As we have written a number of times, every company sourcing goods from China should register a trademark in China for any logo or brand name appearing on its goods or packaging. China is a first-to-file country, and companies that do not register their own trademarks are just laying out the welcome mat for trademark squatters. For more on the need to register your trademarks in China, check out the following:
- File Your Trademark In China. Now.
- China: Do Just One Thing. Trademarks.
- China’s Changing Trademark Environment. Why You Need To Register Your Trademark Now.
- WHEN To Register Your China Trademark.
But it’s also important to be realistic.
Companies should only register marks that they are certain (or fairly certain) that they will use, and for products that they are certain (or fairly certain) that they will be sourcing. Registering trademarks in China is not cheap. And even though China will grant trademark protection to a brand that has never been used in commerce by the applicant, failure to use a trademark in commerce for three uninterrupted years puts that trademark at risk of cancellation for non-use.
The safest and most comprehensive trademark strategy in China is to register a separate trademark for every logo and brand name that you intend to use in China. If you register a trademark that solely consists of a visual device (e.g., the Nike “Swoosh”), then you can use that device in any size, in any color, and in any layout. Similarly, if you register a trademark that solely consists of a phrase (e.g., “Nike”), then you can use those words in any size, in any font, in any color, and in any layout. If you register both a visual device and a phrase (e.g., separate trademarks for the Nike “Swoosh” and the word “Nike”) then you can use them singly in any combination, size, arrangement, or alignment. As a general rule, registering both is what we recommend to our clients who employ both words and visual devices as part of their branding.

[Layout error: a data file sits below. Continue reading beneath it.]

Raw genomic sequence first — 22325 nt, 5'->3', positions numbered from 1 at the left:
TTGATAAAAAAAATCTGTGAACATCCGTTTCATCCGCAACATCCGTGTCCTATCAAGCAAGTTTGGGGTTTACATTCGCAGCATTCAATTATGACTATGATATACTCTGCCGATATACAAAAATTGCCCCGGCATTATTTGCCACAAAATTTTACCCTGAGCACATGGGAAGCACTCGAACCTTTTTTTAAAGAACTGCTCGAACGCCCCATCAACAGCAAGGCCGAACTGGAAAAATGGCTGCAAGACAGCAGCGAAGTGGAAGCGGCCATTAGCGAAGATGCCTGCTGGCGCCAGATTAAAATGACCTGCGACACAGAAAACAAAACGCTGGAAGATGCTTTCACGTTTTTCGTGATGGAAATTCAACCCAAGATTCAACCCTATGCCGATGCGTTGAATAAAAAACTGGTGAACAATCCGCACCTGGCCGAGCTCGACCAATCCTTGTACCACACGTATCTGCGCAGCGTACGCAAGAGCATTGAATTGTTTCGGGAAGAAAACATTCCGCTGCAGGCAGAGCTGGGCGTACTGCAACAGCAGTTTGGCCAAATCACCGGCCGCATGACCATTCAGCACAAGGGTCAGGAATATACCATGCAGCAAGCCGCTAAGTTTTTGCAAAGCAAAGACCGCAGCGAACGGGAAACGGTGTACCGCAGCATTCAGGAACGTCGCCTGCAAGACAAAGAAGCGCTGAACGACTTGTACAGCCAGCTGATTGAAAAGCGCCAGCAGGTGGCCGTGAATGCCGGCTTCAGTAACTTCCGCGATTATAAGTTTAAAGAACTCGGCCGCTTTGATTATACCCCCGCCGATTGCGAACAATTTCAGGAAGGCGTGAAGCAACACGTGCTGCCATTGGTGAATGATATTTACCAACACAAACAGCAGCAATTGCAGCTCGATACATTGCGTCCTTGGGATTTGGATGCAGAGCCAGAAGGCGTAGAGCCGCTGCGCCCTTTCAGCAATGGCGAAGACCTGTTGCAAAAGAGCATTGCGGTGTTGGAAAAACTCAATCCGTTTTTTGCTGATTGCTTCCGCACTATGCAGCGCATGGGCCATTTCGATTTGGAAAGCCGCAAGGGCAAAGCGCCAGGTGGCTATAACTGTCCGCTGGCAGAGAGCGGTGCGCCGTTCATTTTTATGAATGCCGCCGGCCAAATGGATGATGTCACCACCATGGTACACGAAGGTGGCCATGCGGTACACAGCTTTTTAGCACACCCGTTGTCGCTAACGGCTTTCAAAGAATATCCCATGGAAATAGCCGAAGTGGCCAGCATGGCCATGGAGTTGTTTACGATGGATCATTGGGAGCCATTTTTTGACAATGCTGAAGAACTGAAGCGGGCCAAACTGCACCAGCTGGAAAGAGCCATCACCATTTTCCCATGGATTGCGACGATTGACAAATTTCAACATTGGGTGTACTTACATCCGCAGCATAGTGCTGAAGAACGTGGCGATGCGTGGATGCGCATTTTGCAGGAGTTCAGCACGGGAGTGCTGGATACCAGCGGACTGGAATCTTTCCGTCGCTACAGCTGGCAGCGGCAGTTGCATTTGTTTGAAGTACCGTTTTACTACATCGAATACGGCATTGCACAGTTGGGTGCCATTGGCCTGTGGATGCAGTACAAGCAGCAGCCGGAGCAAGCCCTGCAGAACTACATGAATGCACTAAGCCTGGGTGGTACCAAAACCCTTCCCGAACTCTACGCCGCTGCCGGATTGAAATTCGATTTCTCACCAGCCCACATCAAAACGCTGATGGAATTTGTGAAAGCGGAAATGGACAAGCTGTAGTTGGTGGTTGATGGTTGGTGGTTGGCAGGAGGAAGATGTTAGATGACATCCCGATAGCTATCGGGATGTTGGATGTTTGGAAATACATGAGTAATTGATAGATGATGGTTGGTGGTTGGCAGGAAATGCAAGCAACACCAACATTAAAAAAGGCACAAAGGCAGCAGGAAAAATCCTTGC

But for some clients, another method may be more cost-effective. If you have a logo that combines a visual device AND words, you can register that logo only and you will gain exactly the same protection as if you had filed separate trademarks for the visual device and each phrase. Take the logo for motion picture studio Paramount Pictures: a graphic of a mountain, with the words “Paramount” above and the phrase “A Viacom Company” below (and, for the rest of 2012, the phrase “100 years” in the middle). If Paramount were to register this logo in China as a trademark – and solely this logo – they would gain protection for the graphic of the mountain, the word “Paramount,” and the phrase “A Viacom Company.”
However, to maintain protection for all of the elements in a logo, you must use the exact logo as registered at least once every three years or else your trademark for that logo will be at risk of cancellation. And if the underlying trademark is cancelled, the protection for the individual logos and words will go away too. Note that exact means exact: same font, same size, same alignment, same everything. To return to the example of the Paramount logo, because the current logo will not be used after 2012, it would be foolish to trademark only the current logo without also trademarking the words “Paramount” and “Viacom.” (I couldn’t resist checking, and all three have in fact been trademarked in China.)
Another risk in solely registering a logo (as opposed to separately registering the words and the visual device) is that the words in the logo will only be protected to the extent that the Chinese trademark examiner who handles your application can read the words and is diligent about accurately recording them on the registration certificate. Given the volume of China trademarks being processed, and the lack of English fluency on the part of the examiners, this is a legitimate concern. And this applies to all trademarks filed in China: a quick check of Paramount Pictures’ trademarks in China revealed that for one trademark, the word on their logo had been registered as “Parmount,” and for another trademark, the phrase “Star Trek” had been registered as “Startrek.” Not sure if these misspellings were due to a filing error on the part of Paramount’s trademark agent or an examiner’s error, but either way, this sort of thing happens way too often with China trademarks. Have you checked your China trademark lately?
In happier news (at least, for fans of Maverick and Ron Burgundy), last month Paramount applied for U.S. trademarks for both “I Feel the Need The Need for Speed” and “I’m Kind of a Big Deal,” as slogans to be emblazoned on t-shirts. En garde, Zazzle!